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A significant chapter of Hungary’s most recent history is occupied by tools and procedures which have achieved worldwide fame by spreading in many countries and are still in use today. The ball-point pen, known as “biro” (László Bíró, 1938), the Rubik’s Cube (Ernő Rubik, 1975) and the Neumann architecture, the basis of all modern computers (János Neumann, 1945) are only a few of the ideas which burst out of the heads of Hungarian inventors, industrial designers and engineers — and propagate Hungarian creativity all over the world. In the 21st century, science and innovation form a solid bridge spanning generations and nations reaching into the future, to which Hungary adds its building blocks. The exhibition titled Shaping Hungary – Design in the 21st Century showcases the ideas and projects of today’s young Hungarian industrial designers, inventors, and engineers confirming that they are worthy successors of the 20th century generation which laid the foundations of Hungarian creativity. The 21st century also abounds in Hungarian inventions, patents and industrial designs which have achieved great success worldwide. The generations that have grown up in Hungary since the change of the political system in 1989 are more competitive in the international market thanks to the high-level of education as well as, the strengthening eco-system of the creative industry and innovation gaining space in more and more areas. An increasing number of enterprises in Hungary and in Central and Eastern Europe have realised the economic importance of design, and work with industrial designers, graphic artists, packaging designers and other experts; this provides the opportunity for highly-trained, prepared designers to take part in the creation of products and services that are successful by global standards. Two recent examples of Hungarian design success on the international market for years include the continuously developed ARCHICAD (developer: Graphisoft), one of the most widespread architectural software products used by about 100,000 architects; and the Inarchi lamps which have won the Red Dot Design Award, one of the most prestigious prizes in the design industry.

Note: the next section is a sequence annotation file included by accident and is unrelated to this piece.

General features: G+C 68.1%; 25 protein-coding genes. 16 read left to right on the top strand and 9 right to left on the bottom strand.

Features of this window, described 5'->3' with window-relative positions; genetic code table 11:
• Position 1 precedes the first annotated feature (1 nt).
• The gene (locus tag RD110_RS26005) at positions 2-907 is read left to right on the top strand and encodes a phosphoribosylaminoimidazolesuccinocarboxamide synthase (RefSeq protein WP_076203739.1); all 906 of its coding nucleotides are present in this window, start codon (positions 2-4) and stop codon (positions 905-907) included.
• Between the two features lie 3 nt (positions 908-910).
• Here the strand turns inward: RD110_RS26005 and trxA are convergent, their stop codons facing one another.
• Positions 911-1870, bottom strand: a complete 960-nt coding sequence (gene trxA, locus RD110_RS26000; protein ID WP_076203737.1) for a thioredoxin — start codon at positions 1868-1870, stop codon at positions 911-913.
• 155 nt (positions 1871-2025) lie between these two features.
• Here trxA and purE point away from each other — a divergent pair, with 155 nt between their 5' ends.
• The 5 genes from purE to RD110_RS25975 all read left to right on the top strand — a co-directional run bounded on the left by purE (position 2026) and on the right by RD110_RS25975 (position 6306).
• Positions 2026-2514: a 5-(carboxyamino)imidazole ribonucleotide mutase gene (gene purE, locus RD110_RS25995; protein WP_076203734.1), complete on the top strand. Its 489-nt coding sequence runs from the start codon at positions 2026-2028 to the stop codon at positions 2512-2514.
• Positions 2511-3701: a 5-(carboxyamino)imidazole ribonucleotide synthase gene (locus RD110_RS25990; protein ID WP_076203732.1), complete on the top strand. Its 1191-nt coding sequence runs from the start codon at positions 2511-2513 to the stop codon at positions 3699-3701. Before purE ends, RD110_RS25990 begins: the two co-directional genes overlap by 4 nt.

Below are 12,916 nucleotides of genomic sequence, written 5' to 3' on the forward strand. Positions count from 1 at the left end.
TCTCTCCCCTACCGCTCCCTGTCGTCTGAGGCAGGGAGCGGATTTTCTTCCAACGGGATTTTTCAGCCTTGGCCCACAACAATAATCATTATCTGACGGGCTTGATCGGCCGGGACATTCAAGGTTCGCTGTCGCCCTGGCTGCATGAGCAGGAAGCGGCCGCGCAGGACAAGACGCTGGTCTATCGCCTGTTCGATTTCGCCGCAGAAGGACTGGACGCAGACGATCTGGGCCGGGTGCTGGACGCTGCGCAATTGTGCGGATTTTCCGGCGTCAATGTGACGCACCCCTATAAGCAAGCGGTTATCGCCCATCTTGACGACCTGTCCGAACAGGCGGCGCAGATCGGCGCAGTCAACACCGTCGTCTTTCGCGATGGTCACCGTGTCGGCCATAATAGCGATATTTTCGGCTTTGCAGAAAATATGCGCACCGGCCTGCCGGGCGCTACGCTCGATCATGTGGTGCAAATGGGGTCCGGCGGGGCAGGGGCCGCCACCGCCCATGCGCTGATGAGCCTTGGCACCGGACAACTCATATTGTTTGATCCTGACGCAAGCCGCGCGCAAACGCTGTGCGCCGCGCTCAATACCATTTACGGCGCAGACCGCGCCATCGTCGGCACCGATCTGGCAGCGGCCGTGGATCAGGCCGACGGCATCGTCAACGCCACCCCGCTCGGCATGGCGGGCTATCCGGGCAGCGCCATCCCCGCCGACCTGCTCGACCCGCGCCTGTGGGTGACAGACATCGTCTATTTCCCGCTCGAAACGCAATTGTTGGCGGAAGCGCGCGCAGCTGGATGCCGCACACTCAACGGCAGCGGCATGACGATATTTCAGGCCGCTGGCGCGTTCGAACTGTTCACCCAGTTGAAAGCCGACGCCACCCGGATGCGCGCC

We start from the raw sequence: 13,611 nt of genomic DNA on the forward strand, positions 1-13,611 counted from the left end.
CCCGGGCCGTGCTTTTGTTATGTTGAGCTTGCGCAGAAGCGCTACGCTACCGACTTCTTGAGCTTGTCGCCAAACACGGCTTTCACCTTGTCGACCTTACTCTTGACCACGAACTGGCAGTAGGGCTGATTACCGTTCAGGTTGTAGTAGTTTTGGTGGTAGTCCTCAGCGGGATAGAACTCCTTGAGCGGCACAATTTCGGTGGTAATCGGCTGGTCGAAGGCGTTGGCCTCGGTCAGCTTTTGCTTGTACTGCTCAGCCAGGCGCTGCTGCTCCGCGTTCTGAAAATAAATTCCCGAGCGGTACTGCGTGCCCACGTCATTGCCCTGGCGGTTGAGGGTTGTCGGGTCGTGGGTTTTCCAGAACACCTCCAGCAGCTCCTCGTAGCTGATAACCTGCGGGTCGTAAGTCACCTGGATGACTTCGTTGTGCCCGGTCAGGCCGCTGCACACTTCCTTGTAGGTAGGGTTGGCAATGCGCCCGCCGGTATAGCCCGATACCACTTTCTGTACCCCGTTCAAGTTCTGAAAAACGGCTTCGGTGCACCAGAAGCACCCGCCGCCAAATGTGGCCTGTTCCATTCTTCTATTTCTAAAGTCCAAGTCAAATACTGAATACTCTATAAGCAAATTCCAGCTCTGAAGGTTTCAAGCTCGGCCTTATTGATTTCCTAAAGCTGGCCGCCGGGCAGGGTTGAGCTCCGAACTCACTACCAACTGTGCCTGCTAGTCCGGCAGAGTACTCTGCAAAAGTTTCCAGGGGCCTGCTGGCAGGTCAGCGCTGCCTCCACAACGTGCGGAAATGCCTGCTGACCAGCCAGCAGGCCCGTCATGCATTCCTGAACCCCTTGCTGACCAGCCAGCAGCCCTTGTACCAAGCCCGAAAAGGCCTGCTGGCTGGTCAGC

Hungarian Design in the 21th century

Travelling exhibition installation



Exhibition installation

András Gross / Medence Group 



Department for Science Diplomacy State Secretariat for Cultural and Science Diplomacy Ministry of Foreign Affairs and Trade of Hungary


Professional partners

Hungarian Intellectual Property Office

Hungarian Design Council

World Intellectual Property Organization



Judit OSVÁRT / Hungarian Design Council


Graphic design

Dániel NAGY / Stalker Studio



Andras GROSS

Gergely SZŰCS